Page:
This week the Czech Republic and Slovakia have been marking the 35th anniversary of the 1968 invasion by Soviet-led armies of the Warsaw Pact. The invasion crushed the liberal reforms known as the Prague Spring. Slovak photographer Ladislav Bielik received the 1969 World Press Photo award for his documentary series about the invasion. His photo of a screaming man baring his naked chest to a tank gun is included in the world press agency's 100 most prestigious pictures of the 20th century. But little is known about the man whose pictures of the Prague Spring were seen around the world.
I am standing in front of the Commenius University in Bratislava, right at the spot where the Russian tank was aiming at the screaming man. Today, here is one of the busiest crossroads in the capital. In a few moments I will meet Alica Bielikova, the wife of the photographer who took one of the 20th century's most famous pictures. Despite this fact, the name of Laco Bielik remains unknown to the world.
"There was a lot of smoke and shooting all around this crossroads. The barrels of the tanks started moving. Two people were killed right in front of our eyes. In this horrible atmosphere a running man suddenly stopped in front of one of the tanks. He was screaming. I couldn't see my husband at that point but my colleague was standing next to him when he took the picture. He simply must have been the only one who saw it and immediately reacted by taking a picture."
The picture of the screaming man facing the tank is really impressive. How did it happen that its ownership was misused?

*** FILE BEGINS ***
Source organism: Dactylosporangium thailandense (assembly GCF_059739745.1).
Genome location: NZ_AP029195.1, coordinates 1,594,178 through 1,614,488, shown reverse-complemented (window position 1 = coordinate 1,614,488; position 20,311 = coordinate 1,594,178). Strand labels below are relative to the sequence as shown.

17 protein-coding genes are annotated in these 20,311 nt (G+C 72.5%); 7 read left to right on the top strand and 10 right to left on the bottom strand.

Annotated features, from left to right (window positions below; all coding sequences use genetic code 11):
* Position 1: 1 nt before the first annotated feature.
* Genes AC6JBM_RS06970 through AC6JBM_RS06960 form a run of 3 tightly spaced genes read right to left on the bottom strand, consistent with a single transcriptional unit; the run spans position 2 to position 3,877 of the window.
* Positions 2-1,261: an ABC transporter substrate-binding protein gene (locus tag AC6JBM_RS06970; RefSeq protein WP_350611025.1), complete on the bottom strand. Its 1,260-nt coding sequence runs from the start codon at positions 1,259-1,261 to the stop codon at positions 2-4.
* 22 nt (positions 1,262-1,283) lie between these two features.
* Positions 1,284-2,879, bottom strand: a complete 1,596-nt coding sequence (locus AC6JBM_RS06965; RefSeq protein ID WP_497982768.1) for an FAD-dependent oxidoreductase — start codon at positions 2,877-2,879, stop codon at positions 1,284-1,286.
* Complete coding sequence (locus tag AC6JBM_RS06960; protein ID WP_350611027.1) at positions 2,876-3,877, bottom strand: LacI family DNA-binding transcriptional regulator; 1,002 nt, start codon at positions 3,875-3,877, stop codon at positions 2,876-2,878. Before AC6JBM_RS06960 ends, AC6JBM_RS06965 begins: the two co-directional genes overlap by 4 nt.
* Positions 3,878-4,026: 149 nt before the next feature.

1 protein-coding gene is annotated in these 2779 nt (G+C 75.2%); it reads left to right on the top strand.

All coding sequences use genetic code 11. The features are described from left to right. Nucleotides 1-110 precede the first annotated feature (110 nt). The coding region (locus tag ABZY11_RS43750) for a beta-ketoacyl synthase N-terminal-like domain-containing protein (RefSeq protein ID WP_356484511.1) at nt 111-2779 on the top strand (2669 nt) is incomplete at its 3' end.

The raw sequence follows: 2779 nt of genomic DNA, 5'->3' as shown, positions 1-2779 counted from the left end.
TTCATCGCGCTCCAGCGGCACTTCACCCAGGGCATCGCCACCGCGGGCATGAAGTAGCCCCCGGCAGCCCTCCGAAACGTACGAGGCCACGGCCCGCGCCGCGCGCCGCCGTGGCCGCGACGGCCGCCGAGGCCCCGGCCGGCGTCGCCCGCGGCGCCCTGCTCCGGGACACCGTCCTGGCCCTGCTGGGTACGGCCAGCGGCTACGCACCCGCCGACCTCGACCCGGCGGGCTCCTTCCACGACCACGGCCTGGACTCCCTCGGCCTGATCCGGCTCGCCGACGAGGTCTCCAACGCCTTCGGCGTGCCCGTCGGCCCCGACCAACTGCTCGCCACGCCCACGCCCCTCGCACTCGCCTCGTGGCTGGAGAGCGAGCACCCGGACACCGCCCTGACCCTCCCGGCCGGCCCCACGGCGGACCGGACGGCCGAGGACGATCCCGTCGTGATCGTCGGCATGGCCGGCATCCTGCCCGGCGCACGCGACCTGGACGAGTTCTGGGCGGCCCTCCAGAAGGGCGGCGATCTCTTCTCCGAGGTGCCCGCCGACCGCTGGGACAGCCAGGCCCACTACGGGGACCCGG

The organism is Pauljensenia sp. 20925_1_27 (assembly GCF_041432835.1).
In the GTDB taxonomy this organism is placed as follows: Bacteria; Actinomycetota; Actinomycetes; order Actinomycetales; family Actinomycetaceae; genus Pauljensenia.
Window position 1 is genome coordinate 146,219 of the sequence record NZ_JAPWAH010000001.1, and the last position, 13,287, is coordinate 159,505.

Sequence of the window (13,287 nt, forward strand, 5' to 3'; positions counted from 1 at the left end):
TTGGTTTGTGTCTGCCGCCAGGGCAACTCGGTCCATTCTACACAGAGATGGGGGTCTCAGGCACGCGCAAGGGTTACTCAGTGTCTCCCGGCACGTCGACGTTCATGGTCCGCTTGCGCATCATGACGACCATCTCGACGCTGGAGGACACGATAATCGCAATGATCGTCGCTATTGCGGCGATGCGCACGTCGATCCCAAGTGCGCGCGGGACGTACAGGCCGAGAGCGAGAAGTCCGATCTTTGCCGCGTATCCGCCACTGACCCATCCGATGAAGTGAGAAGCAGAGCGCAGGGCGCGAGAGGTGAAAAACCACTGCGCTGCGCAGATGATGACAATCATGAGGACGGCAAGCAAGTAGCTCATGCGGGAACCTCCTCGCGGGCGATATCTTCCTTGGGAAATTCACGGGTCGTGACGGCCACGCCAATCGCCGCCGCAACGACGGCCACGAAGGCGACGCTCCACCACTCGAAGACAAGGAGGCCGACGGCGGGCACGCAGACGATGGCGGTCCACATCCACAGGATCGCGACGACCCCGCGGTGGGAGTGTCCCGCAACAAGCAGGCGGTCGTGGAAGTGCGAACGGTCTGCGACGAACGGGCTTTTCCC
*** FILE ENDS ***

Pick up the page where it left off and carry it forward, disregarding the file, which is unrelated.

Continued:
"There were thousands of people escaping the country afterwards. Many of them took with them the newspaper where the photo was published. Maybe they made several copies of the picture. I really don't know how it spread all over the world. But I'm sure that Lacko did not give his picture to anyone to publish in the west. He always put his stamp on the back of his pictures, and there was none on this one."
" I have never met him. I have just seen him in a documentary shot about the picture. There he admitted publicly that he appropriated the copyright himself. During all those years, he was given all the royalties. Despite this fact, the DPA agency does not want to acknowledge Laco as the photographer."
Why? There is evidence. You have the negative.
"Maybe that would harm the good name of the agency. They would have to make public apologies. Do you know how many times they published this photo? It could harm their image."
What would give you the greatest satisfaction? The copyright, the royalties?
" I wish I could tell Lacko at his grave that he has been recognised as the artist who was at the right place at the right time. "
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